Hyundai's Santa Fe enters its fourth generation with an array of new driver-assisting and safety features.
 - Photo courtesy of Hyundai.

Hyundai's Santa Fe enters its fourth generation with an array of new driver-assisting and safety features.

Photo courtesy of Hyundai.

Fleet managers looking for a safety-oriented compact SUV should consider Hyundai's 2019 Santa Fe, which enters its fourth generation with an array of driver-assisting and safety features as standard equipment even on the base model. Company executives say they'd like to increase sales of their vehicles to commercial fleets, and the company appears poised to do so.

Hyundai has dropped the "sport" verbiage for its five-passenger model. The earlier smaller Santa Fe Sport goes away and the former three-row Santa Fe midsize SUV becomes the Santa Fe XL. Hyundai is developing a new three-row utility potentially for 2020 with a new name that would carry up to eight passengers.

Automotive Fleet joined other journalists in Park City, Utah, to drive the new vehicle at higher elevation on twisty Wasatch mountain roads, as well as several dirt-and-gravel roads and a short, steep-climbing dirt track.

Santa Fe Puts Safety First

The Santa Fe is adding eight standard safety features that are now packaged as SmartSense and include forward collision avoidance assist with pedestrian detection; blind-spot assist; lane keeping assist; rear cross-traffic assist; safe exit assist; high beam assist; smart cruise control with stop and go; and driver attention warning.

The automatic emergency braking system has been improved for 2019 from the version Hyundai offered on higher trims of the 2018 three-row model. Additional sensors have improved the stopping distances, Hyundai product specialists said.

We tested the vehicle's lane keeping assist system, which gives the driver four intervention options from off up to the vehicle using steering-wheel correction. Level two that provides a visual indicator when the vehicle veers toward the marker and unobtrusive chirps works well to inform rather than annoy.

An eight-speed automatic transmission replaces a six-speed gearbox.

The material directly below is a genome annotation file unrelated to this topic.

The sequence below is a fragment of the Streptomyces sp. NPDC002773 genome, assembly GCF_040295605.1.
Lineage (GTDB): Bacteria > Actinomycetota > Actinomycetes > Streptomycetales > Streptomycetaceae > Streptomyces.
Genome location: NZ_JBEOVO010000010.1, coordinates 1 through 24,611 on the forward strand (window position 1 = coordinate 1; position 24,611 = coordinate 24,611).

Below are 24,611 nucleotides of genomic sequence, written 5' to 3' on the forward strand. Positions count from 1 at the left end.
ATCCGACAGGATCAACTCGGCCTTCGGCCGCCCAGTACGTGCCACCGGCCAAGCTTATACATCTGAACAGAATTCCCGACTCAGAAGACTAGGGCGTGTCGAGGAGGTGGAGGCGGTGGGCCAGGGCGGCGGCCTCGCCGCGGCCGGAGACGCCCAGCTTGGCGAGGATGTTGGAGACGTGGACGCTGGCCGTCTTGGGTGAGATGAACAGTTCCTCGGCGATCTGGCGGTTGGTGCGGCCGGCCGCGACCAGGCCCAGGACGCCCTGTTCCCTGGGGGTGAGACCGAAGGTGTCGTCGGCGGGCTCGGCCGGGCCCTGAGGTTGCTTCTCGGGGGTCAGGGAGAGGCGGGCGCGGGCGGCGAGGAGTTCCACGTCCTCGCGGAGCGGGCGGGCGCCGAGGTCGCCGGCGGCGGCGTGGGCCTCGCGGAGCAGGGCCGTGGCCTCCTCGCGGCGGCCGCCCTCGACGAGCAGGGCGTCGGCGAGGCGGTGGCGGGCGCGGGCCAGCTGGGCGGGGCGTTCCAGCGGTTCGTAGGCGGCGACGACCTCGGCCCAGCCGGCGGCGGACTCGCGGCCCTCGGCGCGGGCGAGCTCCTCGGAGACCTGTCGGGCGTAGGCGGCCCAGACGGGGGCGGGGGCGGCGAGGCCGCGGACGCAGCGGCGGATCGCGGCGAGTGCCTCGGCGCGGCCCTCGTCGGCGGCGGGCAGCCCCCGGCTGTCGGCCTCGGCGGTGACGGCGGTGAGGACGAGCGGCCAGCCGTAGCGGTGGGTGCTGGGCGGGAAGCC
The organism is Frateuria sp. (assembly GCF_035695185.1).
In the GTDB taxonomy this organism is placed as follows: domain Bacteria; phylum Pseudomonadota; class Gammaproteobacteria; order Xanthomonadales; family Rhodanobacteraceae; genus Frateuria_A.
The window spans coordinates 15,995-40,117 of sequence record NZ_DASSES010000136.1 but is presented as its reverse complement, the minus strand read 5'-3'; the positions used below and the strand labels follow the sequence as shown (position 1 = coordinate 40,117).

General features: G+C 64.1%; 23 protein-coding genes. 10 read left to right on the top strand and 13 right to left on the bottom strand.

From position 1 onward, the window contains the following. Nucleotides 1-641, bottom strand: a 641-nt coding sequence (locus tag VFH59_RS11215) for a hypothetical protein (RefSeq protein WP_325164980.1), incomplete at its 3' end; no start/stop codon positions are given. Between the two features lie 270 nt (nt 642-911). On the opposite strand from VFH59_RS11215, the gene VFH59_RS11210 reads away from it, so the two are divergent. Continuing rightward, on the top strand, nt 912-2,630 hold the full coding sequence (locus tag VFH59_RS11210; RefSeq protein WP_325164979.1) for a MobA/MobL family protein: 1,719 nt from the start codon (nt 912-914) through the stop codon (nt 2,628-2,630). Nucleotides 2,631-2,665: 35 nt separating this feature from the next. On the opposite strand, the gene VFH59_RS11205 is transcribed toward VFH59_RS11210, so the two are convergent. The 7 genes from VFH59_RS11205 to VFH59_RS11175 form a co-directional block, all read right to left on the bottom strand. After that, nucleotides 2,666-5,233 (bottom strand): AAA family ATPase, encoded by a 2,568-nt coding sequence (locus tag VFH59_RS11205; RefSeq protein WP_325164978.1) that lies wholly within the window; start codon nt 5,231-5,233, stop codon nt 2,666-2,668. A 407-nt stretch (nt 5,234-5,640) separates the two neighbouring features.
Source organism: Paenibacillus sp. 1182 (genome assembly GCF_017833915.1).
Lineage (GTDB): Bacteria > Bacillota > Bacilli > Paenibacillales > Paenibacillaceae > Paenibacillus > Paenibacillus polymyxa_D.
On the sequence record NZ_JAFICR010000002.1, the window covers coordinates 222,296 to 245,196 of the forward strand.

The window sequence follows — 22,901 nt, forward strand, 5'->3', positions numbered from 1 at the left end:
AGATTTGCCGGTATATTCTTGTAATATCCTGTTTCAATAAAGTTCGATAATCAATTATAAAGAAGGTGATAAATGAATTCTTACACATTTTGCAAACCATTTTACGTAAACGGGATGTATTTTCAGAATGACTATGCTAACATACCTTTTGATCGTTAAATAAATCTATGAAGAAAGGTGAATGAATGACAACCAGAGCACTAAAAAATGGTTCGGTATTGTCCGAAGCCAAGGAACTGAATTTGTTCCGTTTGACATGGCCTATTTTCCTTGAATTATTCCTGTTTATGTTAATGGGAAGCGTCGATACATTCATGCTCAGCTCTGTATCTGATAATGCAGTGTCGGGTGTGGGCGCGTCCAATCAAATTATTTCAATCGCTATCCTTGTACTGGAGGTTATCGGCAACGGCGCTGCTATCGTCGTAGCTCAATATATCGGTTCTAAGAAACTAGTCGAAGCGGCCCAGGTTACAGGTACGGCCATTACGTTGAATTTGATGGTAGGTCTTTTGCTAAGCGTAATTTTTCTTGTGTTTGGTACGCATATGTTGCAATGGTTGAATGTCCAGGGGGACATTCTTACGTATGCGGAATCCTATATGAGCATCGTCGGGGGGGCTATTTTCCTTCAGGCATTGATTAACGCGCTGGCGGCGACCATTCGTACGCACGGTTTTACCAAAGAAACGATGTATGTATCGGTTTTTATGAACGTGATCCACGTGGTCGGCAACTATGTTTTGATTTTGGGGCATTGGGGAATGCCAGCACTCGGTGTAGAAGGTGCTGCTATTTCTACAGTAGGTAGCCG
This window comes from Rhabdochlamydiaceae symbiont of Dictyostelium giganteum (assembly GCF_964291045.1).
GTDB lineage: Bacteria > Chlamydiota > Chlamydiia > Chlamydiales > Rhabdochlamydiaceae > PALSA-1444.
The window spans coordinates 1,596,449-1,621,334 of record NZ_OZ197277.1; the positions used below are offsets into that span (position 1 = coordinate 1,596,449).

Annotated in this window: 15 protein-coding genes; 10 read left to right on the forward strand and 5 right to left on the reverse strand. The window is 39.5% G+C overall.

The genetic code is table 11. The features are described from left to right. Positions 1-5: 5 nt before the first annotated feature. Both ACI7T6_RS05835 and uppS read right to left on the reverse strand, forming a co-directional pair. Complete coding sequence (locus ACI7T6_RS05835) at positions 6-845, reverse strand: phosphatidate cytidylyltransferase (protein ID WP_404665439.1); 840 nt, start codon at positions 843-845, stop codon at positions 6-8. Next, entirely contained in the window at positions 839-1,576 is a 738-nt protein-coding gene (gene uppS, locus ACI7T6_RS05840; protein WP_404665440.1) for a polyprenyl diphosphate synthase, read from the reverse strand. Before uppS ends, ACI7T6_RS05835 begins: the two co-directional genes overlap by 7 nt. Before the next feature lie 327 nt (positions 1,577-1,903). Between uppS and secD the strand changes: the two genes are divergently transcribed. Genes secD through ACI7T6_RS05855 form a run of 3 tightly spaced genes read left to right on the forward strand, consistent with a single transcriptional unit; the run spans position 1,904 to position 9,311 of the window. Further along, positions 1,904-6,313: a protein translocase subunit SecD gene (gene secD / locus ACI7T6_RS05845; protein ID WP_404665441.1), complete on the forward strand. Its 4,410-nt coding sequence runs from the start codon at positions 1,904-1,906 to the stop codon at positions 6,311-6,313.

- Photo courtesy of Hyundai.

An eight-speed automatic transmission replaces a six-speed gearbox.

Photo courtesy of Hyundai.

Transmission, All-Wheel Drive Upgraded

A new eight-speed transmission replaces a six-speed gearbox for the carryover engines that include a 2.0-liter turbocharged GDI four-cylinder as well as the 2.4-liter GDI four-cylinder engine. At some point, Hyundai has said it will introduce a 2.2-liter turbodiesel that has seen extensive testing in South Korea.

On earlier Santa Fe SUVs, all-wheel drive has been badged as "AWD." The new model adds the Htrac branding for the improved system with torque vectoring that's available as a $1,700 add-on for any trim grade. Hyundai is streamlining ordering for its Santa Fe by adding options into the five trims rather than selling them separately. Trims include the SE base model, SEL, SEL Plus, Limited, and Ultimate. The turbo engine is available on Limited and Ultimate.

Pricing has been set at $26,480 for the SE, which includes a $980 delivery charge.

2019 Hyundai Santa Fe Specs:

  • Engines: 2.0L turbo inline-four (235 hp, 260 lb.-ft.) or 2.4L inline-four (185 hp, 178 lb.-ft.)
  • Transmission: 8-speed automatic
  • All-wheel drive: Optional Htrac
  • Cargo space: 71.5 cu.-ft. and 36 cu.-ft. with second row seating

Originally posted on Automotive Fleet

Author

Paul Clinton
Paul Clinton

Paul Clinton

Paul is the senior web editor for Automotive Fleet, Fleet Financials, Government Fleet, Green Fleet, Vehicle Remarketing, and Work Truck. He has covered police vehicles for Police Magazine.

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Paul is the senior web editor for Automotive Fleet, Fleet Financials, Government Fleet, Green Fleet, Vehicle Remarketing, and Work Truck. He has covered police vehicles for Police Magazine.

View Bio
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